Press room

Prospective donors must:

  • Be older than 16 and younger than 65.
  • Weigh at least 50kg.
  • Be in good general health.
  • Lead a sexually safe lifestyle.
  • Be committed to helping others.

Whether you’re AB+ or O-, we need your blood.

  1. Blood saves lives.
    Every unit of blood donated can be separated into its constituent parts and used to enhance the lives of up to four recipients.
  2. There’s no substitute.
    Unfortunately, there is no known substitute for blood and it cannot be replicated due to its complexity. Only real blood will do.
  3. Blood is in short supply.
    Because the need for blood is so unpredictable, we’re always one day away from running out. While 75% of our population are potential recipients, less than 1.2% are donors, and only approximately 16,000 donors give blood more than four times a year.
  4. It's a good cause.
    Giving doesn’t get much better than this.
  5. You could be next.
    It's not a nice thing to consider, but the fact is that you, a close friend, or a family member could well be the next car accident victim or surgery candidate requiring a transfusion. Wouldn’t it be good to know that our stock levels are adequate?
  6. The process is safe and quick.
    We use sterile, disposable equipment, so there’s no risk of infection. The entire process takes just 20 minutes, after which you can resume your daily activities. And finally, you won’t even miss the one unit (475 ml) of blood donated. It is quickly replaced by your body.

Become a donor

We provide all the information you need to become a donor – who can donatewhat to expectwhere to go and how to get started. So go on, join our donor community.

  • Although 75% of the population in the Western Cape may require blood transfusions in their lifetime, a mere 1.5% are blood donors.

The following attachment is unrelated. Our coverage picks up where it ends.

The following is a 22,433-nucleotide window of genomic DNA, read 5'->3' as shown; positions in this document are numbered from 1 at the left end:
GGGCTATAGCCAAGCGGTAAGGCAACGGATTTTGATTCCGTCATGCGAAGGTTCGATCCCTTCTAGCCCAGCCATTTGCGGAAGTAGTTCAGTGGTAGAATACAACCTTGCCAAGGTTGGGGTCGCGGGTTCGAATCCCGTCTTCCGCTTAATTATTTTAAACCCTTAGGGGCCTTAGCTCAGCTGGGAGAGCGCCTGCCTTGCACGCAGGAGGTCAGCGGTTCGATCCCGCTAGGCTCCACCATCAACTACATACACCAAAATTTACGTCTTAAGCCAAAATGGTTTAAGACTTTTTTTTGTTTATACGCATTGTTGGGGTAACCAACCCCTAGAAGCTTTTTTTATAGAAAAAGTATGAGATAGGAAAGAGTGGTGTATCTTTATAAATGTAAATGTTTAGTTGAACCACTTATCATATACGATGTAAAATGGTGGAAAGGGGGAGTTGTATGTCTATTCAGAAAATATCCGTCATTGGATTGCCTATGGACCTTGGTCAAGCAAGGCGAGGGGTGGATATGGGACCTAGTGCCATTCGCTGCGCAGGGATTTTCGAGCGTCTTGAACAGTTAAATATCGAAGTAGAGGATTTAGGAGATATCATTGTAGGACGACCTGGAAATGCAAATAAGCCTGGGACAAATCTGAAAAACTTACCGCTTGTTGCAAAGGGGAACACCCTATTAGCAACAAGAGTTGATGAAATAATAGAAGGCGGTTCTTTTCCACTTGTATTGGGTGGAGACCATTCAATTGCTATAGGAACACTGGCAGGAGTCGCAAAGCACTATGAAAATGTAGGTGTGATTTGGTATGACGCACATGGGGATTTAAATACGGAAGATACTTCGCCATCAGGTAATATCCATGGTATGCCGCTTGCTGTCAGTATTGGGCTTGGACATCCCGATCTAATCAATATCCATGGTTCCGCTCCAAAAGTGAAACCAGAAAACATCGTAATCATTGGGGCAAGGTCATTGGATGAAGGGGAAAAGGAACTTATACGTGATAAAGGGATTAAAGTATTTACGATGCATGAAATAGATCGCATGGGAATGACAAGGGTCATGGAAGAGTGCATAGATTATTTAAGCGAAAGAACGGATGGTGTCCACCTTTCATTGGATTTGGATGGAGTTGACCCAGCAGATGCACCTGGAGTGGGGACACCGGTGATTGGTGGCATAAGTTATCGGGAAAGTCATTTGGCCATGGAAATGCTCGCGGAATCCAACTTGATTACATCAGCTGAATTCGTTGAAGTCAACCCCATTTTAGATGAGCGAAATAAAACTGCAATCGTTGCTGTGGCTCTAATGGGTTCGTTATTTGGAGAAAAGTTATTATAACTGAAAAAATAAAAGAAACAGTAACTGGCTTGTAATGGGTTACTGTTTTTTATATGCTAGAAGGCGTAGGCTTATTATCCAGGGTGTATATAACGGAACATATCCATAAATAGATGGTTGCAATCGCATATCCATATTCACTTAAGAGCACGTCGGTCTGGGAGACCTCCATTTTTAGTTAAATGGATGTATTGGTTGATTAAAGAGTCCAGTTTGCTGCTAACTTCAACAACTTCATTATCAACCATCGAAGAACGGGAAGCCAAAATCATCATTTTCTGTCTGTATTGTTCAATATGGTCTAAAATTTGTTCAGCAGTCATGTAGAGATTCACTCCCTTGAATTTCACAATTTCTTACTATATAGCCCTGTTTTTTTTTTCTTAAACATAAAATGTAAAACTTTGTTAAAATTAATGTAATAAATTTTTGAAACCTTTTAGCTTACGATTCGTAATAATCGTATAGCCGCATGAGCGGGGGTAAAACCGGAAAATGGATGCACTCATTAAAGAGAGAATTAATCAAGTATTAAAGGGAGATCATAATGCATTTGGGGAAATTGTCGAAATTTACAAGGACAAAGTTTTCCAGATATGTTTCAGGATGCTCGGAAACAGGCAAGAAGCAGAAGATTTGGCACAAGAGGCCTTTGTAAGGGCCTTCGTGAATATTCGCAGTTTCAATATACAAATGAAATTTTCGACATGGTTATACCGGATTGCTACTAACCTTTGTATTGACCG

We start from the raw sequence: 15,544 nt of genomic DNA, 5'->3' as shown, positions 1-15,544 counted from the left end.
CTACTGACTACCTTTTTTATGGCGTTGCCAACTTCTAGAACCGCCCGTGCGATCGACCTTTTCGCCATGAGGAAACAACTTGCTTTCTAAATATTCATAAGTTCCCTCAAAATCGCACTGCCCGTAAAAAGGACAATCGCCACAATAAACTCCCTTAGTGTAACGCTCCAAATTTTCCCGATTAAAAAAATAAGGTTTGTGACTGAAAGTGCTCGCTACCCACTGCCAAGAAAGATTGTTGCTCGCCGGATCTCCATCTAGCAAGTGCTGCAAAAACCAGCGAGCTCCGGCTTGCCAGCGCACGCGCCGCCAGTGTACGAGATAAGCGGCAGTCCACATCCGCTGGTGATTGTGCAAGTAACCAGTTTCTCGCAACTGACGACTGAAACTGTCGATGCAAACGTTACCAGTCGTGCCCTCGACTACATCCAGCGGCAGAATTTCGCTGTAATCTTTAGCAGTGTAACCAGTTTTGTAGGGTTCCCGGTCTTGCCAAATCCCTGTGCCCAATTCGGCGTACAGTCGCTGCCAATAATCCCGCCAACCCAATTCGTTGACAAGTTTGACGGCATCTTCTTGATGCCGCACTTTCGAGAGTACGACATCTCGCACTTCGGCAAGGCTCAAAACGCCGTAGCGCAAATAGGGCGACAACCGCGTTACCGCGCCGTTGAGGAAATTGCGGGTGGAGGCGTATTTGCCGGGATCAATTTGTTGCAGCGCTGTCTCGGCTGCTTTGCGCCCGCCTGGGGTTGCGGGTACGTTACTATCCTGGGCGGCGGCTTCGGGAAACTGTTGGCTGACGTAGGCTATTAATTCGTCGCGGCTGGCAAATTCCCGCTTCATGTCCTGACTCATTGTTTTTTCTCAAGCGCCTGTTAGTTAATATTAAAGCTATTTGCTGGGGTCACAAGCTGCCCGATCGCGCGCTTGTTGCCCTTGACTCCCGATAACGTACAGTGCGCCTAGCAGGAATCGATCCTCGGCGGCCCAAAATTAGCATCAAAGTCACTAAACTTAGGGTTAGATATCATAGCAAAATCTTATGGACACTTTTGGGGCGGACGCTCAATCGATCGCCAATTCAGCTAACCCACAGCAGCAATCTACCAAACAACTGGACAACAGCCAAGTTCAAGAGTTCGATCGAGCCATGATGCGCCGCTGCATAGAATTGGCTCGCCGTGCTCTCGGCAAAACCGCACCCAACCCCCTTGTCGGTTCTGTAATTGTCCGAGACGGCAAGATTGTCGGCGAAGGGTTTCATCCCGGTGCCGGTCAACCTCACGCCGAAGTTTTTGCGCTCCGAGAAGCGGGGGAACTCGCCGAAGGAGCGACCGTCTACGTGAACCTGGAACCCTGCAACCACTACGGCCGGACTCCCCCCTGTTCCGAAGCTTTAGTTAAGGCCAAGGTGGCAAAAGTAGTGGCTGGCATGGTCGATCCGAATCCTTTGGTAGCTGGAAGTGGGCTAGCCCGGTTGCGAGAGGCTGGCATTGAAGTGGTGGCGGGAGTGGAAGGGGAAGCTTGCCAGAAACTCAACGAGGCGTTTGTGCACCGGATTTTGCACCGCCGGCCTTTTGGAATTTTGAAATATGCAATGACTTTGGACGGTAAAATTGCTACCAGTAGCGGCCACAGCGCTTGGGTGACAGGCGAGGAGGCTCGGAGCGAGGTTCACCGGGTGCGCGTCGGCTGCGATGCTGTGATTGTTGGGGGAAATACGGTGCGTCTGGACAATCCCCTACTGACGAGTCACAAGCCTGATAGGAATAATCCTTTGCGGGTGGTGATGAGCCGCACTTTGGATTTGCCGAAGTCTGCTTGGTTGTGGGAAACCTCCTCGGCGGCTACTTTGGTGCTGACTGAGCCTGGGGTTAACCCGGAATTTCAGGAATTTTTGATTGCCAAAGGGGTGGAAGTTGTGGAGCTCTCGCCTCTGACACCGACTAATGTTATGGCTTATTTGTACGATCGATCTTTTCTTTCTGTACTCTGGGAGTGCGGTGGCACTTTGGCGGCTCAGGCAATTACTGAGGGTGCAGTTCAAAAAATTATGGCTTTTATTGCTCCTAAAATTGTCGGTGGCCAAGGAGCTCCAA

• With a single donation you could save up to three lives.
  • Even tourists can donate blood, provided they meet our donor health criteria and haven’t visited a malaria area in the past month.
  • You can still donate blood if you’re over 65, as long as you’re healthy and we have your physician’s consent.
  • You need to weight at least 50kg to be eligible to become a blood donor.
  • Our donors complete a health and lifestyle questionnaire each time they give blood, so that we can maintain a safe blood supply.
  • You should always increase your intake of non-alcoholic fluids when giving blood, both before and afterwards.
  • You get a mini-medical each time you donate blood – we check your iron levels, blood pressure and pulse rate.
  • The amount of blood drawn during donation is just 475ml – not even half a litre!
  • You should avoid heavy exercise or lifting on the day of donation, and reduce regular exercise for a few days after.
  • After donation, your body replaces the plasma within 24 hours, and the red blood cells within three to four days.
  • You won’t be able to donate blood if you have any infection – even a cold.
  • South Africa is the only African country that tests every donation with specialised NAT testing, which shortens the HIV window period. 
  • The average adult carries between four and five litres of blood – that’s about ten units.
  • There is no known substitute for blood, and it cannot be replicated due to its complexity. 
  • Not all blood types are compatible. The most common blood type in South Africa is O+, and the rarest is AB-. 
  • Individuals with O+ and O- blood are known as "universal donors", as their blood can be given to any other ABO group.
  • Individuals with AB+ blood are known as "universal recipients", as they are able to receive any other ABO blood type.
  • All registered blood donors receive a Donor Card stipulating their blood type.
  • Each year, the Western Cape Blood Service collects more than 165 000 units of blood.
  • New and sterile equipment is used for each donation and is destroyed after use.
  • For the safety of recipients, every single donation is tested for HIV, Syphilis and Hepatitis B and C.
  • All our safety protocols comply with recommendations from the World Health Organisation (WHO).
  • You will not be able to donate blood unless you have eaten a substantial meal three to four hours before donation.
  • The waiting period between whole blood donations is 56 days, which means that you can give blood every two months.
  • The entire donation process takes only 20 to 30 minutes, questionnaire and pre-examination included.
  • You are never left alone while donating blood – a nurse is always within earshot and able to see you.  
  • Although a few people feel light-headed after donating blood, most donors suffer no side-effects at all.
  • You can continue your normal activities straight after donating blood, although you should avoid heavy exercise or lifting.
  • If our safety tests show abnormalities in your blood, we will contact you with confidential results.